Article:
This volume will be a handbook that treats trial consulting as applied psychology. The purpose of the volume will be to collect the viewpoints of leaders in the field of psychology and law who apply the discipline's theoretical models, methods, and ethics to assist litigators to try cases in the most effective way possible.
This is a comprehensive reference text that examines the current state of Legal Medicine, which encompasses Forensic Medicine, in the 21st century. It examines the scope of both legal and forensic medicine, its application and study and has adopted a wide ranging approach including multinational authorship.
Methods, Measures, and Theories in Eyewitness Recognition Tasks provides a comprehensive review of the fundamental issues surrounding eyewitness recognition phenomena alongside suggestions for developing a more methodologically rigorous eyewitness science.
Illusory Evidence: The Psychology and Sociology of Wrongful Convictions is written for the non-scientist, to make complicated scientific information clear and concise enough for attorneys and judges to master. This is obtained by providing case studies to simplify issues in forensic psychology for the legal professional. Covers issues in psychological forensics, namely: Profiling, Psychological Defenses, Mitigation, Eyewitness Testimony/Identification, Child Testimony, Repressed Memories, False Confessions and Moral Panic.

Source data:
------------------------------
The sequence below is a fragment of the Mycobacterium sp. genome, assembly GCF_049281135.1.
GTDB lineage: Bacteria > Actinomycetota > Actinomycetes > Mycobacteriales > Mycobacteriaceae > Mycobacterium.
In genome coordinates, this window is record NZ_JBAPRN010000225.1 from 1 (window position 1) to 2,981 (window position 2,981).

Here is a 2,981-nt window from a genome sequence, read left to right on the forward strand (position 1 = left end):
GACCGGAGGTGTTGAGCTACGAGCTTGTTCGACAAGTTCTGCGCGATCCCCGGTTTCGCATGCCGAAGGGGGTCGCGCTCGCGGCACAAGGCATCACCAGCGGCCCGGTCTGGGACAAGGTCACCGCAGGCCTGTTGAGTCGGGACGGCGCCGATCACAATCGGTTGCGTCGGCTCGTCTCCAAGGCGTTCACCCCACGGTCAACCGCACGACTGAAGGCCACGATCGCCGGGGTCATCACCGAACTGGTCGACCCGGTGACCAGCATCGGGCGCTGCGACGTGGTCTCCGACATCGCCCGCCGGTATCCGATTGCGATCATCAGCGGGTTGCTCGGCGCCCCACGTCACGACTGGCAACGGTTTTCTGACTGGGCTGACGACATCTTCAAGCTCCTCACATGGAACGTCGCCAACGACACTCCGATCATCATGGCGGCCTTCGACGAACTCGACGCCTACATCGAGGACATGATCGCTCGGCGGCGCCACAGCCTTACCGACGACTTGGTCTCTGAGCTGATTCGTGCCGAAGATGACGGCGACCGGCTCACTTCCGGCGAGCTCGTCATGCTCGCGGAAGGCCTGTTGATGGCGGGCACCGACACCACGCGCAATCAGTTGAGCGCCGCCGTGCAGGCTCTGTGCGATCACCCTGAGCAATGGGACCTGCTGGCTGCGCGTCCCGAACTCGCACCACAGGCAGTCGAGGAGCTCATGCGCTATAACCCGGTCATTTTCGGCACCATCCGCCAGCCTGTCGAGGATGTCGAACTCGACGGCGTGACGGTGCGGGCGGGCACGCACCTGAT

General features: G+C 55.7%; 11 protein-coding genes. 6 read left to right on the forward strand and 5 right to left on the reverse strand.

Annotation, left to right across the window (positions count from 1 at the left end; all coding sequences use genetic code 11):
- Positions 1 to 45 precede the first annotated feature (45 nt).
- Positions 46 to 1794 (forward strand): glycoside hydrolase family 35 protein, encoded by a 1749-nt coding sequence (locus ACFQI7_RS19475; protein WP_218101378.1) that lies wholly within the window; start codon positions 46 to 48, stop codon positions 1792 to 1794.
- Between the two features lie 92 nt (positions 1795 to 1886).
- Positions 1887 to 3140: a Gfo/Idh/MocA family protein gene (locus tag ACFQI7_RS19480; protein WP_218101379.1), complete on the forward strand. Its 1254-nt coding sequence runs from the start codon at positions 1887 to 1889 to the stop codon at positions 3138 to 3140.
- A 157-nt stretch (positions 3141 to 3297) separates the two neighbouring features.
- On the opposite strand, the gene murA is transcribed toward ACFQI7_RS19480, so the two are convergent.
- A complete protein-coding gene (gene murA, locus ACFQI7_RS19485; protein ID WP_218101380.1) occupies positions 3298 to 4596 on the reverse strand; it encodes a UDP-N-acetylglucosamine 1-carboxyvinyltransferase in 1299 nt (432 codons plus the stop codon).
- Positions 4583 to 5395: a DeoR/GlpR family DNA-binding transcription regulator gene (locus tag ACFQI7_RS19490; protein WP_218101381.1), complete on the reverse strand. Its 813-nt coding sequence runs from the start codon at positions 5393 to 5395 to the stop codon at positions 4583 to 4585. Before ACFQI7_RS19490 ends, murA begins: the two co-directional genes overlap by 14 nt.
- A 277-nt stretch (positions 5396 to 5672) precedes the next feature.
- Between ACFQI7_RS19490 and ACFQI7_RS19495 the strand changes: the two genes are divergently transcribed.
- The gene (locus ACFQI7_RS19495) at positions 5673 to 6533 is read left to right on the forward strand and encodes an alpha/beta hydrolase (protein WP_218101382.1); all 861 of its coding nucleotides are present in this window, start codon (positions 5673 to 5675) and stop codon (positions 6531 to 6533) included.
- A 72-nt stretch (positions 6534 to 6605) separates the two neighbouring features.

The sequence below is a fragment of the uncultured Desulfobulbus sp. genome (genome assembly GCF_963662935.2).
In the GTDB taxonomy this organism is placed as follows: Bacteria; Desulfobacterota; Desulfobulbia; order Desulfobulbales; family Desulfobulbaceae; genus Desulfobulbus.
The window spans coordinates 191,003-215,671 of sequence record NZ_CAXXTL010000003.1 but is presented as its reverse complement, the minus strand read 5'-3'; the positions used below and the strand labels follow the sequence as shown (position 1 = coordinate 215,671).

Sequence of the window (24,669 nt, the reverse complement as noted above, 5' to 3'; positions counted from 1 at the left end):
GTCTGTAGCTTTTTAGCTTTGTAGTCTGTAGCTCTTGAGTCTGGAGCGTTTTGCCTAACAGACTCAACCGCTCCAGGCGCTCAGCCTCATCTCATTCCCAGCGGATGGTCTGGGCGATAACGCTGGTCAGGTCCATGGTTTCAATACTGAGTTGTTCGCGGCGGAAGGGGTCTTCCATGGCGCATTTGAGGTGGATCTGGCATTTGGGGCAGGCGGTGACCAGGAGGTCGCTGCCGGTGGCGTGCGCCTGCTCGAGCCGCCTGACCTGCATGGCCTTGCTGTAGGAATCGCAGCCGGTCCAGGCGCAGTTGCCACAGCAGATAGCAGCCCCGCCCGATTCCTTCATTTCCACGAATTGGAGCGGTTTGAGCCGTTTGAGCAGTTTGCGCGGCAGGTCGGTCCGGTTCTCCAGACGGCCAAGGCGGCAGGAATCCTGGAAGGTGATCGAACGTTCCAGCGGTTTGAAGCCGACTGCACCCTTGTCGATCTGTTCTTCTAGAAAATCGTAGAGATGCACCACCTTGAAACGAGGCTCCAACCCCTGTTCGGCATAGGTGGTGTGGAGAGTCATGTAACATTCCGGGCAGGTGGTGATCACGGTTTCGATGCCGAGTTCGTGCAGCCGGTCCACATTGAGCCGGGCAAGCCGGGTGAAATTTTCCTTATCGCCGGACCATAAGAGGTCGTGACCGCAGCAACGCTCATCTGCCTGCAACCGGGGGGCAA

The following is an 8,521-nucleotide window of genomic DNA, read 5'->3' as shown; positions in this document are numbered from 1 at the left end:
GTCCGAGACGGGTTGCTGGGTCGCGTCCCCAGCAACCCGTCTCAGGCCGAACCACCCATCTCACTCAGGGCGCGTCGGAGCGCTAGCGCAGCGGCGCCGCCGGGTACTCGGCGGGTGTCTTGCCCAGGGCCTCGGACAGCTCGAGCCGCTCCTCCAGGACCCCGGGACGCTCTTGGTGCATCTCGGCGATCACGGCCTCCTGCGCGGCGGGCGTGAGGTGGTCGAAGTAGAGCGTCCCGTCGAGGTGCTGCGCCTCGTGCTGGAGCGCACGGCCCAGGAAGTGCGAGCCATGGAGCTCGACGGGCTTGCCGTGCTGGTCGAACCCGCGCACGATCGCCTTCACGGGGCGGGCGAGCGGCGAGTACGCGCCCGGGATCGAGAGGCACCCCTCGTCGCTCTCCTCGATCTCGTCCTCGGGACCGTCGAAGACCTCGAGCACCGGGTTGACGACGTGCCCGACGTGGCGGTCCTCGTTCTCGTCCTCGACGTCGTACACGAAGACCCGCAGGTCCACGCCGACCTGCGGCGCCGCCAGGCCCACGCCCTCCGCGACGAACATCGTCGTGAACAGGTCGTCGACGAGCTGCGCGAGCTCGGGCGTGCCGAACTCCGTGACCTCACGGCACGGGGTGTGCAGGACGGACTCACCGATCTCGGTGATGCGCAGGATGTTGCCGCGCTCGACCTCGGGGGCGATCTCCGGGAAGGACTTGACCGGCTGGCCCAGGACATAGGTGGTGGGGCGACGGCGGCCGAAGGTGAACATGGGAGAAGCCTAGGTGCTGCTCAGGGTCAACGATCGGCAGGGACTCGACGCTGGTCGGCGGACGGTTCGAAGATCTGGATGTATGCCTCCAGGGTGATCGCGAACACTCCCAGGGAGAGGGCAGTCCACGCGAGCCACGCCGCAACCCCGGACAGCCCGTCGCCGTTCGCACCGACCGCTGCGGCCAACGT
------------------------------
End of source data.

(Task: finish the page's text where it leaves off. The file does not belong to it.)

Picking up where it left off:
This unique volume salutes the work of pioneering forensic psychologist Lawrence S. Wrightsman, Jr., by presenting current theorizing and research findings on issues that define the field of psychology and law. Ongoing topics in witness behaviors, suspect identification, and juror decision making illustrate how psychology and law complement and also conflict at various stages in legal processes.